Three Phases of Hypovolemic Shock

Early or Compensatory Phase

The early or compensatory stage of shock occurs because of the baroreceptor-mediated release of catecholamines.3,34 Blood pressure increases because of the increase in cardiac output and systemic vascular resistance. This is the stage seen commonly in dogs with blood loss less than 20% of total blood volume. In the authors’ experience, exotic companion mammals rarely present in this stage of shock. Clinical signs in dogs include increased heart rate, normal or increased blood pressure, and normal or increased flow (bounding pulses and capillary refill in less than 1 second). The increased heart rate and normal or increased blood pressure is the key indicator of compensatory shock. Volume replacement at this stage is usually associated with a good outcome.

Early Decompensatory Phase

The second stage of shock occurs when fluid losses continue. There is a reduction in the blood flow to the kidneys, gastrointestinal tract, skin, and muscles. There is an uneven distribution of blood flow.3 This appears to be the most commonly encountered phase of shock in exotic companion mammals. Clinical signs include hypothermia, cool limbs and skin, tachycardia, normal or decreased blood pressure, pale mucous membranes, prolonged capillary refill time (CRT), and mental depression.3 Aggressive fluid therapy using crystalloids and colloids to support blood pressure and heart rate is required at this stage.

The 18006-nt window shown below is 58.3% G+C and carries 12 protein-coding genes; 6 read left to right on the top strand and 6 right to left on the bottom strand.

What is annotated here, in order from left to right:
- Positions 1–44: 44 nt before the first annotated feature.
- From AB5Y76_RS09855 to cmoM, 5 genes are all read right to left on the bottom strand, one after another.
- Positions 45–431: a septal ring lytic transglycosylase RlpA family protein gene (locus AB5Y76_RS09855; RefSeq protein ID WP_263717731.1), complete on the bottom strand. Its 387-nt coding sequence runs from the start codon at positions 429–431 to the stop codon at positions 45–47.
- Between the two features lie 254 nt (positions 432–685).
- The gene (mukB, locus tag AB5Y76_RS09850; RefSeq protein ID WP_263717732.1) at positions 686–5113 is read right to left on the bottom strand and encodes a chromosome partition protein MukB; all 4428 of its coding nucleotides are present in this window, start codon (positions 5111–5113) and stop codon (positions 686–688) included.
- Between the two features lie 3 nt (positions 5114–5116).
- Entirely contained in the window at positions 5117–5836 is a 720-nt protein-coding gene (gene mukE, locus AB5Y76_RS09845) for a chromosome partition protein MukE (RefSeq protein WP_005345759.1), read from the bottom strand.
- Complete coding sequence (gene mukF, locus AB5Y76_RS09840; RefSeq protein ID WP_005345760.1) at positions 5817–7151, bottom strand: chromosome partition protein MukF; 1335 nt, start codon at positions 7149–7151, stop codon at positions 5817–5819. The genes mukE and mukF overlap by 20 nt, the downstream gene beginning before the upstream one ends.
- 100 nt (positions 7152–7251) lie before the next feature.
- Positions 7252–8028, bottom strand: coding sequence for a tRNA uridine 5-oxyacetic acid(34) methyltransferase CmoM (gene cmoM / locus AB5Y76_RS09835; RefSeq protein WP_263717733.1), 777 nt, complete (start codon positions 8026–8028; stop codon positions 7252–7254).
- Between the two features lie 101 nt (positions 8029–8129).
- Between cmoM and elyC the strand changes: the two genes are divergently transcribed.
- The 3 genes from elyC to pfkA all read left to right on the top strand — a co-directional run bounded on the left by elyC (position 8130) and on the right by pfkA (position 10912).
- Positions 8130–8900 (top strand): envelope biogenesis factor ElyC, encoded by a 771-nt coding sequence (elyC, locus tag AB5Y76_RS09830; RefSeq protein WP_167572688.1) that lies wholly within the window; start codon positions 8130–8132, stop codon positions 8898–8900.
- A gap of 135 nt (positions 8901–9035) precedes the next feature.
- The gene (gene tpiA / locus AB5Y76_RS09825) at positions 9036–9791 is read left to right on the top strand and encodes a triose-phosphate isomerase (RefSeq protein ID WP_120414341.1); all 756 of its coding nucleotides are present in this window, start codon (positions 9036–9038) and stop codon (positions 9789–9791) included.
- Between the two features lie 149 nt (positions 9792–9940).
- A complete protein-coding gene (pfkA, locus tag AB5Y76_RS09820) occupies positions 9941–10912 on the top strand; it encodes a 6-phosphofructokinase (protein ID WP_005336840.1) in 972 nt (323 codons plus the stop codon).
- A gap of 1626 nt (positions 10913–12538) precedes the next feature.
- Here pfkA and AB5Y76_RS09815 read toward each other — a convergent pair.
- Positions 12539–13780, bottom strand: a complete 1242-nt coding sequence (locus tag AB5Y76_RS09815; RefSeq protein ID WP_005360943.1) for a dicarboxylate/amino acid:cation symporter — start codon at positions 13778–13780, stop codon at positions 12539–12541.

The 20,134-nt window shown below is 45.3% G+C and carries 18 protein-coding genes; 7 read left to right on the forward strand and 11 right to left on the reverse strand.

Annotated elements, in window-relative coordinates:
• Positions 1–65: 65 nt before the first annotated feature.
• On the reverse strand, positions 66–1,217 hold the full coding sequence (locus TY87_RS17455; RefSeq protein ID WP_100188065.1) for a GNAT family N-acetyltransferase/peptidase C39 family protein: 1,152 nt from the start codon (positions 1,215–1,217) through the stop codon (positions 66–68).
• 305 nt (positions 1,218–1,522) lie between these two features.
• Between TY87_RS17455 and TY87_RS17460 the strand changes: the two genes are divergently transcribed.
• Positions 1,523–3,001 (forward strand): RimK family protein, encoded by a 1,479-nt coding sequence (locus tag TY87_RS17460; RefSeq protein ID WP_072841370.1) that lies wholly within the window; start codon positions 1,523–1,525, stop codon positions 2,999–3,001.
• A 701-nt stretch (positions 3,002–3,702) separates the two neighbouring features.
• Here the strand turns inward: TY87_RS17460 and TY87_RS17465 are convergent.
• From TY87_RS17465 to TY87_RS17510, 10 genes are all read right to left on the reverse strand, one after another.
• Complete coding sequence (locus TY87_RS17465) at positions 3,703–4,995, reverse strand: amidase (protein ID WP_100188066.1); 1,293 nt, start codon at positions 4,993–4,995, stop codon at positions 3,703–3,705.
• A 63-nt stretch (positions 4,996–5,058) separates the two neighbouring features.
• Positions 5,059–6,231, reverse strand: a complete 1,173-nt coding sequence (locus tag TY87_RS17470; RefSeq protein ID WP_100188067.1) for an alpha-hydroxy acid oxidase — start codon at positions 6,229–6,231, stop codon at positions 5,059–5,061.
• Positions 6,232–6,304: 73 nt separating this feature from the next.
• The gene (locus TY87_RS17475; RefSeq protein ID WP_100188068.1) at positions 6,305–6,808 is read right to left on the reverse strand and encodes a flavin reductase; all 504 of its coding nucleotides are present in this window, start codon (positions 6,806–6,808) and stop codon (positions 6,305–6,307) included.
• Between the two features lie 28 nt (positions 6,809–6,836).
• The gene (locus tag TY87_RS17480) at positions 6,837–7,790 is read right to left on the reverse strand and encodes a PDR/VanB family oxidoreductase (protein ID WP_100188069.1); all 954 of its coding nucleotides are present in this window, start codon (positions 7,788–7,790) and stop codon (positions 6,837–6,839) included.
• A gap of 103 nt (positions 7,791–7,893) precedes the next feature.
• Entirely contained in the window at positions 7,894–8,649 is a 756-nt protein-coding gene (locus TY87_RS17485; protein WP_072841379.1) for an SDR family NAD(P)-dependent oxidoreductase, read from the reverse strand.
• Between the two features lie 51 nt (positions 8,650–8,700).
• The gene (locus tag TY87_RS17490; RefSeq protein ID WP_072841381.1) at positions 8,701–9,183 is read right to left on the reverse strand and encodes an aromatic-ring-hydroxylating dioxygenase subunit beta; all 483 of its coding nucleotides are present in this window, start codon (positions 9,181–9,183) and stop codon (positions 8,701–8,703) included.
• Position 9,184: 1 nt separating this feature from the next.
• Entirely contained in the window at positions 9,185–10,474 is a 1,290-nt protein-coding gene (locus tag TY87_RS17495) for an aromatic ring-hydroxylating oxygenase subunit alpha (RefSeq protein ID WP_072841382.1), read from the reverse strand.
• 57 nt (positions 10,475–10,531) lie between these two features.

Decompensatory Phase

When a large volume of blood is lost, the neuroendocrine responses to hypovolemia become ineffective and irreversible organ failure begins. This is the final common pathway of all forms of shock in all species.3 Clinical signs are bradycardia with low cardiac output, severe hypotension, pale or cyanotic mucous membranes, absent capillary refill time, weak or absent pulses, hypothermia, oliguric to anuric renal failure, pulmonary edema, and a stuporous to comatose state. Cardiopulmonary arrest commonly occurs at this stage.3